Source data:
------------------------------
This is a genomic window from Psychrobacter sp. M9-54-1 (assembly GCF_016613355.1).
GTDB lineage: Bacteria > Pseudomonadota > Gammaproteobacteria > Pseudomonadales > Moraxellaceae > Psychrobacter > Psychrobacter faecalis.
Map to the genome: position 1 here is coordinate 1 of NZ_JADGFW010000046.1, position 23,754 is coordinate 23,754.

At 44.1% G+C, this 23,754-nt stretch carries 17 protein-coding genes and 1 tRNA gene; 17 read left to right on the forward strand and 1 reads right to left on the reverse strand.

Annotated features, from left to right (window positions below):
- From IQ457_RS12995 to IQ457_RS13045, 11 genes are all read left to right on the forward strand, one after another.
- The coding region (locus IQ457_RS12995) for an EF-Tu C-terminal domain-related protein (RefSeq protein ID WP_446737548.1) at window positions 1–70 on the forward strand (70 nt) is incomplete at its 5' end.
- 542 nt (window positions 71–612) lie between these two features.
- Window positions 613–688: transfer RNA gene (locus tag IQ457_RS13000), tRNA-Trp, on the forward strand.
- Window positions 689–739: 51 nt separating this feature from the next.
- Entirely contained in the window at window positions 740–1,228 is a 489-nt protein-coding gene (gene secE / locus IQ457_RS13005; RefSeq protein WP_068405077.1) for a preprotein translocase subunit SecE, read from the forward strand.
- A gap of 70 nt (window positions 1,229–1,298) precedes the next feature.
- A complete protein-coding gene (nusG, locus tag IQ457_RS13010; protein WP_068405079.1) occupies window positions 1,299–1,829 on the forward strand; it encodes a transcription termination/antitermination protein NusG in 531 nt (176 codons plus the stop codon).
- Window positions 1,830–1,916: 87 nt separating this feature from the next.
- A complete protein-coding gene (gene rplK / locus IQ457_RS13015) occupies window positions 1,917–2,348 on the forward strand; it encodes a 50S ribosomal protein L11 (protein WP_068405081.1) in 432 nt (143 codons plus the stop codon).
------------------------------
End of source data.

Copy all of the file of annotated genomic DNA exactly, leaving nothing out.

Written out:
This is a genomic window from Psychrobacter sp. M9-54-1 (assembly GCF_016613355.1).
GTDB lineage: Bacteria > Pseudomonadota > Gammaproteobacteria > Pseudomonadales > Moraxellaceae > Psychrobacter > Psychrobacter faecalis.
Map to the genome: position 1 here is coordinate 1 of NZ_JADGFW010000046.1, position 23,754 is coordinate 23,754.

At 44.1% G+C, this 23,754-nt stretch carries 17 protein-coding genes and 1 tRNA gene; 17 read left to right on the forward strand and 1 reads right to left on the reverse strand.

Annotated features, from left to right (window positions below):
- From IQ457_RS12995 to IQ457_RS13045, 11 genes are all read left to right on the forward strand, one after another.
- The coding region (locus IQ457_RS12995) for an EF-Tu C-terminal domain-related protein (RefSeq protein ID WP_446737548.1) at window positions 1–70 on the forward strand (70 nt) is incomplete at its 5' end.
- 542 nt (window positions 71–612) lie between these two features.
- Window positions 613–688: transfer RNA gene (locus tag IQ457_RS13000), tRNA-Trp, on the forward strand.
- Window positions 689–739: 51 nt separating this feature from the next.
- Entirely contained in the window at window positions 740–1,228 is a 489-nt protein-coding gene (gene secE / locus IQ457_RS13005; RefSeq protein WP_068405077.1) for a preprotein translocase subunit SecE, read from the forward strand.
- A gap of 70 nt (window positions 1,229–1,298) precedes the next feature.
- A complete protein-coding gene (nusG, locus tag IQ457_RS13010; protein WP_068405079.1) occupies window positions 1,299–1,829 on the forward strand; it encodes a transcription termination/antitermination protein NusG in 531 nt (176 codons plus the stop codon).
- Window positions 1,830–1,916: 87 nt separating this feature from the next.
- A complete protein-coding gene (gene rplK / locus IQ457_RS13015) occupies window positions 1,917–2,348 on the forward strand; it encodes a 50S ribosomal protein L11 (protein WP_068405081.1) in 432 nt (143 codons plus the stop codon).